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I notice that Stack Overflow has a views count for each question and that these view numbers are fairly low and accurate.

I have a similar thing on one of my sites. It basically logs a "hit" whenever the page is loaded in the backend code. Unfortunately it also does this for search engine hits giving bloated and inaccurate numbers.

I guess one way to not count a robot would be to do the view counting with an AJAX call once the page has loaded, but I'm sure there's other, better ways to ignore search engines in your hit counters whilst still letting them in to crawl your site. Do you know any?

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up vote 4 down vote accepted

An AJAX call will do it, but usually search engines will not load images, javascript or CSS files, so it may be easier to include one of those files in the page, and pass the URL of the page you want to log a request against as a parameter in the file request.

For example, in the page...

http://www.example.com/example.html

You might include in the head section

<link href="empty.css?log=example.html" rel="stylesheet" type="text/css" />

And have your server side log the request, then return an empty css file. The same approach would apply to JavaScript or and image file, though in all cases you'll want to look carefully at what caching might take place.

Another option would be to eliminate the search engines based on their user agent. There's a big list of possible user agents at http://user-agents.org/ to get you started. Of course, you could go the other way, and only count requests from things you know are web browsers (covering IE, Firefox, Safari, Opera and this newfangled Chrome thing would get you 99% of the way there).

Even easier would be to use a log analytics tool like awstats or a service like Google analytics, both of which have already solved this problem.

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We've changed our increment method to an ajax post - although users without javascript won't affect a question's view count, we didn't want to have a bot blacklist, either! – Jarrod Dixon Sep 14 '08 at 8:20
2  
Search engines do access css files: free-seo-news.com/newsletter246.htm ... also when you check some sites in google cache, they're styled, this confirms that they scan and save css files. – David Krmpotic Apr 13 '13 at 12:49
1  
I'm pretty sure search engines execute Javascript now – Nate Dec 13 '14 at 19:26

To solve this problem I implemented a simple filter that would look at the User-Agent header in the HTTP request and compare it to a list of known robots.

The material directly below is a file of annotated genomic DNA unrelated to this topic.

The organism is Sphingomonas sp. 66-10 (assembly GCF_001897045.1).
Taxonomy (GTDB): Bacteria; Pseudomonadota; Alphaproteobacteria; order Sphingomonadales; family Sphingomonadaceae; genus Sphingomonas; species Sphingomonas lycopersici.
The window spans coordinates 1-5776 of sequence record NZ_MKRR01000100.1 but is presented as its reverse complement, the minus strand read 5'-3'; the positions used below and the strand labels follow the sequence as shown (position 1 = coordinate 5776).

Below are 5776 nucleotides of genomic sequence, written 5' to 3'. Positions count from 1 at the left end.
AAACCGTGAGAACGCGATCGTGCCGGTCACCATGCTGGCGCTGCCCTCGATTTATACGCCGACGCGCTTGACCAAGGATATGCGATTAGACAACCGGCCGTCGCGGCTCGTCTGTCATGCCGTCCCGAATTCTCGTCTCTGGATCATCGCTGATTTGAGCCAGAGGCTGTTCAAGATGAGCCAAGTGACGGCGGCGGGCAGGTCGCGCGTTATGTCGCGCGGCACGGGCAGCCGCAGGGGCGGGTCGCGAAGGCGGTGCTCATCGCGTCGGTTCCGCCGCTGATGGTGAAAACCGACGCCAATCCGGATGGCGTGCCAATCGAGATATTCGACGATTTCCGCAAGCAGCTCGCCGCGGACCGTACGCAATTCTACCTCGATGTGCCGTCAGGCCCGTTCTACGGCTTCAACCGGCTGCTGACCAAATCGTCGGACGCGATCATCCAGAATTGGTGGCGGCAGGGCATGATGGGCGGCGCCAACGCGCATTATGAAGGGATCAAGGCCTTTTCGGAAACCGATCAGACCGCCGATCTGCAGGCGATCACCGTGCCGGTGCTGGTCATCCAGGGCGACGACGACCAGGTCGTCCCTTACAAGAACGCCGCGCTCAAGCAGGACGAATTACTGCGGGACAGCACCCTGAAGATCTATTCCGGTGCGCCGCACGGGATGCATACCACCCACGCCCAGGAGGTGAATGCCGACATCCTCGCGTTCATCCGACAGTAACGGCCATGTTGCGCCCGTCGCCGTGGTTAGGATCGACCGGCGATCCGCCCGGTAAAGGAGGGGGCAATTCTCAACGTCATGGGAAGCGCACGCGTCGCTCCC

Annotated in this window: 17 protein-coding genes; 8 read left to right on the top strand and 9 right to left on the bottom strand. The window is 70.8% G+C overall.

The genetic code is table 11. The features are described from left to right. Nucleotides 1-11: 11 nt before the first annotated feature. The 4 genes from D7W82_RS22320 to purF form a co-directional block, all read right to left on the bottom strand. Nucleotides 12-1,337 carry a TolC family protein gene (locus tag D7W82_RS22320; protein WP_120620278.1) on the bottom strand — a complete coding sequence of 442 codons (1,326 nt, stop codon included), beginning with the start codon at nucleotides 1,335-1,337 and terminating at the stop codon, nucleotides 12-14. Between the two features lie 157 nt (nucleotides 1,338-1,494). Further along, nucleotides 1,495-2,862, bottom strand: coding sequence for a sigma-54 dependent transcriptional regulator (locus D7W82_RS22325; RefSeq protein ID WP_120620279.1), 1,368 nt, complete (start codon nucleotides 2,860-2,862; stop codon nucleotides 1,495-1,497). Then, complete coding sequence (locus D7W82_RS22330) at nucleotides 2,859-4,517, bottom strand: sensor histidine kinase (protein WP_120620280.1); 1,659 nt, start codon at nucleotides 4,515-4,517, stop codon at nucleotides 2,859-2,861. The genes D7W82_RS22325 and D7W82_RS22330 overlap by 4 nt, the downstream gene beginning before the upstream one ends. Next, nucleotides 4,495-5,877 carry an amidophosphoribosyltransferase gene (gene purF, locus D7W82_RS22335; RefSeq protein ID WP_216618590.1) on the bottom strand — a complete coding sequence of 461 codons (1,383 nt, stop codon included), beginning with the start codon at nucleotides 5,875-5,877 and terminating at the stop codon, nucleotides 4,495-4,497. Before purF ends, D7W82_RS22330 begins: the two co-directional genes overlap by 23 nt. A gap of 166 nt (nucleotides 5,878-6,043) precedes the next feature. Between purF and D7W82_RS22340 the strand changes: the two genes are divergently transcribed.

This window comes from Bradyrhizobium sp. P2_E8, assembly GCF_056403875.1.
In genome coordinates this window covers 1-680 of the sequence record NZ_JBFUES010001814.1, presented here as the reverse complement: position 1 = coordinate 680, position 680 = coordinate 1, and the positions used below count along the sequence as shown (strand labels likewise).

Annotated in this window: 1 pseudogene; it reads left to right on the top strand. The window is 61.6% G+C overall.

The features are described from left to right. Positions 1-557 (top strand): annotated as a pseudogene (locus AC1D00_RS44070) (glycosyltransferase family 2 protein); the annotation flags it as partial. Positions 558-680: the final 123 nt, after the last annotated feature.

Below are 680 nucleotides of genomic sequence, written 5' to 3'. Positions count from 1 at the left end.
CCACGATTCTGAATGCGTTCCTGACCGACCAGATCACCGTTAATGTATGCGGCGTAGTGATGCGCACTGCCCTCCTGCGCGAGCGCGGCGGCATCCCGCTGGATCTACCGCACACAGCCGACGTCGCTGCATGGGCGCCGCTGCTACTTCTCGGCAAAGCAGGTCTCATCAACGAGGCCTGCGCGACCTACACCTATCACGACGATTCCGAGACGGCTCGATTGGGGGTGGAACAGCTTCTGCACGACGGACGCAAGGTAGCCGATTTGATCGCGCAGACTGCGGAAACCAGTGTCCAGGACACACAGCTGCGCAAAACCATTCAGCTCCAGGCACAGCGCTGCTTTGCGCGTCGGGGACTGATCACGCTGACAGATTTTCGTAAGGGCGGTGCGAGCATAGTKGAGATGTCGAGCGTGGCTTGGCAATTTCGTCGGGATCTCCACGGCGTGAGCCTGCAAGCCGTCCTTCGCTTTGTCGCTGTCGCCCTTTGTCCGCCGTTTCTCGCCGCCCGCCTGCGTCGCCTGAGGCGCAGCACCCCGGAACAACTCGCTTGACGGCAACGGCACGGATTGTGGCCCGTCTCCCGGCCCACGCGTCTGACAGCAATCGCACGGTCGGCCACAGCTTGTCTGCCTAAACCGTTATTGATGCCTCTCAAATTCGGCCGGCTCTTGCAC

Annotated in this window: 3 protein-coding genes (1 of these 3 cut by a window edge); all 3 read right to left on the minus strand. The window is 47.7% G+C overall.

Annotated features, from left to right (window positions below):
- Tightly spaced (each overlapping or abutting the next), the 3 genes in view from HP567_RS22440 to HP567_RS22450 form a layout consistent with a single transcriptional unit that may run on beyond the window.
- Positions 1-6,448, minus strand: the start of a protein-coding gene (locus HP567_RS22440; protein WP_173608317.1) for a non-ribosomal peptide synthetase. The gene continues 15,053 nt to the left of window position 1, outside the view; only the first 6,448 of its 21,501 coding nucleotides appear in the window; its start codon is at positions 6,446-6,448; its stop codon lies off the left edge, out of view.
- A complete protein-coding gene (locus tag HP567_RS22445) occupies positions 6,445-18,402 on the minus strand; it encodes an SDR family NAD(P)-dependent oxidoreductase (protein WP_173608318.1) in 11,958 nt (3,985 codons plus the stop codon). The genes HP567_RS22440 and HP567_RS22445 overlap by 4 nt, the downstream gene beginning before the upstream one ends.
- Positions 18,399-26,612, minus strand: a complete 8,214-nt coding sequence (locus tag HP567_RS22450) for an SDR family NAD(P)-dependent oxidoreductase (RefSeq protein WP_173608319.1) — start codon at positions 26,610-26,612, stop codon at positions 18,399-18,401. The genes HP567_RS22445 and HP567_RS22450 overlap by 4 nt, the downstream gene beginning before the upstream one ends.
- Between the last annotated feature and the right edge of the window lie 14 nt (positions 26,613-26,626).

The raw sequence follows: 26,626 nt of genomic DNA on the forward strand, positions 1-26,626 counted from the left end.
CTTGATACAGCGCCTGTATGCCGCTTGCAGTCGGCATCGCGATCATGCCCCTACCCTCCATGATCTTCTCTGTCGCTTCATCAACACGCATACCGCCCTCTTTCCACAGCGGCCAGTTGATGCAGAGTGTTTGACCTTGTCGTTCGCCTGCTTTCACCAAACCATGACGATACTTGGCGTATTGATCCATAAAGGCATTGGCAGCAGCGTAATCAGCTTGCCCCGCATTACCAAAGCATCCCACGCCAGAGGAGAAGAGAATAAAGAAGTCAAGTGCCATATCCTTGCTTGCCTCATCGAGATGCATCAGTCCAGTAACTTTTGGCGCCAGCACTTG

I got the robot list from www.robotstxt.org. It's downloadable in a simple text-format that can easily be parsed to auto-generate the "blacklist".

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You don't really need to use AJAX, just use JavaScript to add an iFrame off screen. KEEP IT SIMPLE

<script type="javascript">
document.write('<iframe src="myLogScript.php" style="visibility:hidden" width="1" height="1" frameborder="0">');
</script>
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An extension to Matt Sheppard's answer might be something like the following:

  <script type="text/javascript">
  var thePg=window.location.pathname;
  var theSite=window.location.hostname;
  var theImage=new Image;
  theImage.src="/test/hitcounter.php?pg=" + thePg + "?site=" + theSite;
  </script>

which can be plugged into a page header or footer template without needing to substitute the page name server-side. Note that if you include the query string (window.location.search), a robust version of this should encode the string to prevent evildoers from crafting page requests that exploit vulnerabilities based on weird stuff in URLs. The nice thing about this vs. a regular <img> tag or <iframe> is that the user won't see a red x if there is a problem with the hitcounter script. In some cases, it's also important to know the URL that was seen by the browser, before rewrites, etc. that happen server-side, and this give you that. If you want it both ways, then add another parameter server-side that inserts that version of the page name into the query string as well.

An example of the log files from a test of this page:

10.1.1.17 - - [13/Sep/2008:22:21:00 -0400] "GET /test/testpage.html HTTP/1.1" 200 306 "-" "Mozilla/5.0 (Windows; U; Windows NT 6.0; en-US; rv:1.8.1.16) Gecko/20080702 Firefox/2.0.0.16"
10.1.1.17 - - [13/Sep/2008:22:21:00 -0400] "GET /test/hitcounter.php?pg=/test/testpage.html?site=www.home.***.com HTTP/1.1" 301 - "http://www.home.***.com/test/testpage.html" "Mozilla/5.0 (Windows; U; Windows NT 6.0; en-US; rv:1.8.1.16) Gecko/20080702 Firefox/2.0.0.16"
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The reason Stack Overflow has accurate view counts is that it only count each view/user once.

Third-party hit counter (and web statistics) application often filter out search engines and display them in a separate window/tab/section.

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You are either going to have to do what you said in your question with AJAX. Or exclude out User-Agent strings that are known search engines. The only sure way to stop bots are with AJAX.

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